Since the number and the composition of gene types for bidirectional gene pairs and control gene pairs above was the difference, we also collected a set of gene pairs comprising two genes randomly chosen in the genome as control. The number and the composition of gene types for each set of random gene pairs was the same as bidirectional gene pairs. We repeated 100 times of selections and got 100 sets of random gene pairs.

TCGA expression datasets and analysis

All TCGA expression datasets from RNA-seq were downloaded from the TCGA website (https://portal.gdc.cancer.gov/). Raw reads counts were extracted from files with the suffix “htseq.counts.” We only incorporated cancer datasets with ≥200 cancer samples and ≥15 normal samples for an accurate identification of differentially expressed genes. The normal samples were defined as the samples marked as “Solid Tissue Normal” and no blood samples were included into the analysis as normal samples. A total of 13 cancer datasets matched these criteria. All subsequent analyses were performed on these 13 cancer datasets except for the methylation data analysis. We excluded the STAD dataset in methylation analysis for the methylation data available for only two normal samples in this dataset.

We employed the “RUVg” function in “RUVSeq” package (v3.8) to correct the batch effect in RNA-seq datasets following the previous studies (Aran et al., 2017; Risso et al., 2014). The identification of differentially expressed genes was performed by “glmTreat” function in “edgeR” package (v3.24.0) (Robinson, McCarthy & Smyth, 2010). We kept genes in each TCGA dataset when their count-per-million was ≥0.1 in at least the size of normal samples and defined these genes as expressed genes. Then we identified the differentially expressed genes by comparing the expression profile of a specific gene between cancer and normal sample groups. Genes with FDR ≤0.05 and expression fold change ≥1.5 (up-regulated genes) or ≤0.67 (down-regulated genes) were defined as differentially expressed genes (Xiao et al., 2018). The trimmed mean of M-values (TMM) normalized expression value was also generated by “edgeR” package.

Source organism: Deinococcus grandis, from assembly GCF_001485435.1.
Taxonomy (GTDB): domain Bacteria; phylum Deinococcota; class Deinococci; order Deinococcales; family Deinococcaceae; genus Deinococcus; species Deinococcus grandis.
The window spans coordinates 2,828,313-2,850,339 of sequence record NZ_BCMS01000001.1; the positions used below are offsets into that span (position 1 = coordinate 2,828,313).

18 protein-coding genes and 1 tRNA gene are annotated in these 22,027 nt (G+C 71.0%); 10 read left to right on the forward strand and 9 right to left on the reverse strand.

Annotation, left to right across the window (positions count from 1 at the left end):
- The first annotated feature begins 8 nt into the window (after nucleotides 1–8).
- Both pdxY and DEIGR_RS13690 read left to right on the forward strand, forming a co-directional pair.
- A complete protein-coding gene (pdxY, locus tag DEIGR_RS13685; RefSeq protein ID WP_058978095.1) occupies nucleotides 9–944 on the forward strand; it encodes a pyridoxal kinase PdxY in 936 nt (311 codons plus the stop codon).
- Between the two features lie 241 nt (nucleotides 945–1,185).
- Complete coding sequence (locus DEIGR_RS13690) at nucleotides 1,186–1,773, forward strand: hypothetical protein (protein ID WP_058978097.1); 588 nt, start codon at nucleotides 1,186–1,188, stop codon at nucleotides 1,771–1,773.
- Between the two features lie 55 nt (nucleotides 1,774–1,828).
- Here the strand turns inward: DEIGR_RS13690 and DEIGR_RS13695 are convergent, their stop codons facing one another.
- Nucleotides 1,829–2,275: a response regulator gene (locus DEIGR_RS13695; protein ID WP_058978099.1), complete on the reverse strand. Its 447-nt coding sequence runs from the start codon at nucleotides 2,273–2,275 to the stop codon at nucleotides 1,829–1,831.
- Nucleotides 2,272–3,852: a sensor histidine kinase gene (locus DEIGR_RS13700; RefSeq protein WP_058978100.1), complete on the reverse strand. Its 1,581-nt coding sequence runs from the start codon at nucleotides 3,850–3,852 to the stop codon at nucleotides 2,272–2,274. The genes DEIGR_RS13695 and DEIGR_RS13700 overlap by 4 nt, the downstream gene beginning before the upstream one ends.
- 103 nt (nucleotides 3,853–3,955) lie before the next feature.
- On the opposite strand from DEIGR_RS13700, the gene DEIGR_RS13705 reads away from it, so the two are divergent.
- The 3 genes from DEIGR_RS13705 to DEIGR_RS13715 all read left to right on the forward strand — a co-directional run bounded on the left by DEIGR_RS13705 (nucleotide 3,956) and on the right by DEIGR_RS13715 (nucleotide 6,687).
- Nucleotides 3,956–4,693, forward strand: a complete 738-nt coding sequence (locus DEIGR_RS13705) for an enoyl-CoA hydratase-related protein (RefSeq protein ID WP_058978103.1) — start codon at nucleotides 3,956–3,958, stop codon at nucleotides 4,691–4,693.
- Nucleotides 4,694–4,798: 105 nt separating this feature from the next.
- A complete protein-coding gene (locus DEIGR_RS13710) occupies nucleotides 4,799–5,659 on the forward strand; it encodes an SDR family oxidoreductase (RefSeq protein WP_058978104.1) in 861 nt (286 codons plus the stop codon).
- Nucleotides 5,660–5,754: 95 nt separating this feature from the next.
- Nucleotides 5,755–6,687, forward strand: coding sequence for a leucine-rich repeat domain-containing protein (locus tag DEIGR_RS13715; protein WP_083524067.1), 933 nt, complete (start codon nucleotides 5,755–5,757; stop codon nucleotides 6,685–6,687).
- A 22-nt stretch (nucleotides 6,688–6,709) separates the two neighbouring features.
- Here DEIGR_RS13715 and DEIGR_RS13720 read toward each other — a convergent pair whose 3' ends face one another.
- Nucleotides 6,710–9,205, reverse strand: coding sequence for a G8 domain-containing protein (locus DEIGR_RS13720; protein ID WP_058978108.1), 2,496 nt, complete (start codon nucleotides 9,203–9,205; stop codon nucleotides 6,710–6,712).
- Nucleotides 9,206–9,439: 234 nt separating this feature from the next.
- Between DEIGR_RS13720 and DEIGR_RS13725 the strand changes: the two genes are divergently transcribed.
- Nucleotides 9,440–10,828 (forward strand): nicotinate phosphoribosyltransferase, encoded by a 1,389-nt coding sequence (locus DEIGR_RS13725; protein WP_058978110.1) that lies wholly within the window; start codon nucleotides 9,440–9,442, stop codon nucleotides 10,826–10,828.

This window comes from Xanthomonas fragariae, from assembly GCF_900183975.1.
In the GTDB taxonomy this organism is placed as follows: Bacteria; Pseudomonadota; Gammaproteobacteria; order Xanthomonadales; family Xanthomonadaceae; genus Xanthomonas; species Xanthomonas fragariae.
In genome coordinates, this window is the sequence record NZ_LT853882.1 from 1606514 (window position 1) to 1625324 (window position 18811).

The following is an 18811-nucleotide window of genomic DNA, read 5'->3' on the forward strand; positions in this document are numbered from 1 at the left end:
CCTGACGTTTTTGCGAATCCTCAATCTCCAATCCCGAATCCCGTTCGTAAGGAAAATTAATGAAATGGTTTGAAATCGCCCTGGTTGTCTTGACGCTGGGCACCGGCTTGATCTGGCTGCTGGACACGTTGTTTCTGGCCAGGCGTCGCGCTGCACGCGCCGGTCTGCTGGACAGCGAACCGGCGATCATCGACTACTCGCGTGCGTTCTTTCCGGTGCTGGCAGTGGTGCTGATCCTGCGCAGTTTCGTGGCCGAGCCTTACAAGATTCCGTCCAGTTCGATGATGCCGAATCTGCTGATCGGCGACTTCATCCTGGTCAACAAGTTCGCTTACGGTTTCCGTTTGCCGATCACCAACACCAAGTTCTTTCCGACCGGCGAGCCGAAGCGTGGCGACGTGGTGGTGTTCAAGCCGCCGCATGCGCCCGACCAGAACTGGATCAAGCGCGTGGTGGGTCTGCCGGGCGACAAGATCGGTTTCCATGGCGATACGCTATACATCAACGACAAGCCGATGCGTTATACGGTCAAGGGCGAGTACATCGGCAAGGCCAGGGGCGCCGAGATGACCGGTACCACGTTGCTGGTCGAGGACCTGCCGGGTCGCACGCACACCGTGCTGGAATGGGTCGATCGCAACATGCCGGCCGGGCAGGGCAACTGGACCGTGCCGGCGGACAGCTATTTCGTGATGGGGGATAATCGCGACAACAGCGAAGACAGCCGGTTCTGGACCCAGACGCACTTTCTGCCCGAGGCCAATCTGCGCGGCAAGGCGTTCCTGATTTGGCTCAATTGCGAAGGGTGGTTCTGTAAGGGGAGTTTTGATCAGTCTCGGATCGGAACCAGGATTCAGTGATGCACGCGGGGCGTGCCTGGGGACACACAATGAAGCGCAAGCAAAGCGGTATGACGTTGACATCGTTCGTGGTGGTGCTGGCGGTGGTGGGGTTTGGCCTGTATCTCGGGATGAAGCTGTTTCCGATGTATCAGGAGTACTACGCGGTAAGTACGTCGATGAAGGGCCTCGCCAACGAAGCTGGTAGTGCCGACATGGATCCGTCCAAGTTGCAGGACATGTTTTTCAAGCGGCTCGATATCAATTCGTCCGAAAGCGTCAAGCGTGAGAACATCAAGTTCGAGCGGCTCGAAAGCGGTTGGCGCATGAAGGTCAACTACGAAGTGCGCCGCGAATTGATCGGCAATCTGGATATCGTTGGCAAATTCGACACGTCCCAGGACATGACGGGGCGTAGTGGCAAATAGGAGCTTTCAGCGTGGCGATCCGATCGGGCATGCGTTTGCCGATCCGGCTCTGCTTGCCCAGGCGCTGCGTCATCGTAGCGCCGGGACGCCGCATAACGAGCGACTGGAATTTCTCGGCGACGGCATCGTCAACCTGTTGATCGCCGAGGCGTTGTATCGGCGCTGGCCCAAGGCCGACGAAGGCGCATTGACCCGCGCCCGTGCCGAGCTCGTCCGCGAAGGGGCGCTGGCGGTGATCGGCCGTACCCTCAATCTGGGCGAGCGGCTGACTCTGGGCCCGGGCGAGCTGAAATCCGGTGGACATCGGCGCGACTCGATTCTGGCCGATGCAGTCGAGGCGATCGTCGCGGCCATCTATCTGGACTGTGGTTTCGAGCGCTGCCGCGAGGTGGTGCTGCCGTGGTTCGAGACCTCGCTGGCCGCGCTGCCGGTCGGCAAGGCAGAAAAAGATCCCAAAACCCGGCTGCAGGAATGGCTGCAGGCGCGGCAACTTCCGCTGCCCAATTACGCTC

Gene ontology analysis

The gene ontology (GO) analysis was performed on the DAVID GO bioinformatics platform (V6.8) (https://david.ncifcrf.gov/) (Dennis et al., 2003). The ensembl gene ID for each gene was used as the input. Genes which were not recognized by DAVID GO website were excluded from GO analysis.

Correlation analysis of methylation level and bidirectional genes and gene pairs

The DNA methylation data from Human Methylation 450 BeadChip platform were downloaded from TCGA website (https://portal.gdc.cancer.gov/). We extracted beta-values to evaluate the DNA methylation level of each probe. The annotations of probes to specific genes were defined as these probes were located on the promoter region of genes. The promoter region was defined as the region from two kb upstream to 500 bp downstream of TSS of a gene (Tang & Epstein, 2007). We excluded the STAD dataset for the methylation data available for only two normal samples.

We used the “champ.DMP” function in the “ChAMP” package in R to identify differentially methylation probes (Morris et al., 2014). We defined probes with adjusted p-value ≤ 0.05 as differentially methylation probes.

Then we defined a gene as correlated to methylation when this gene was up-regulated in cancer with at least one hypo-methylated probe was annotated to this gene, or when this gene was down-regulated in cancer with at least one hyper-methylated probe was annotated to this gene.

Survival analysis in TCGA datasets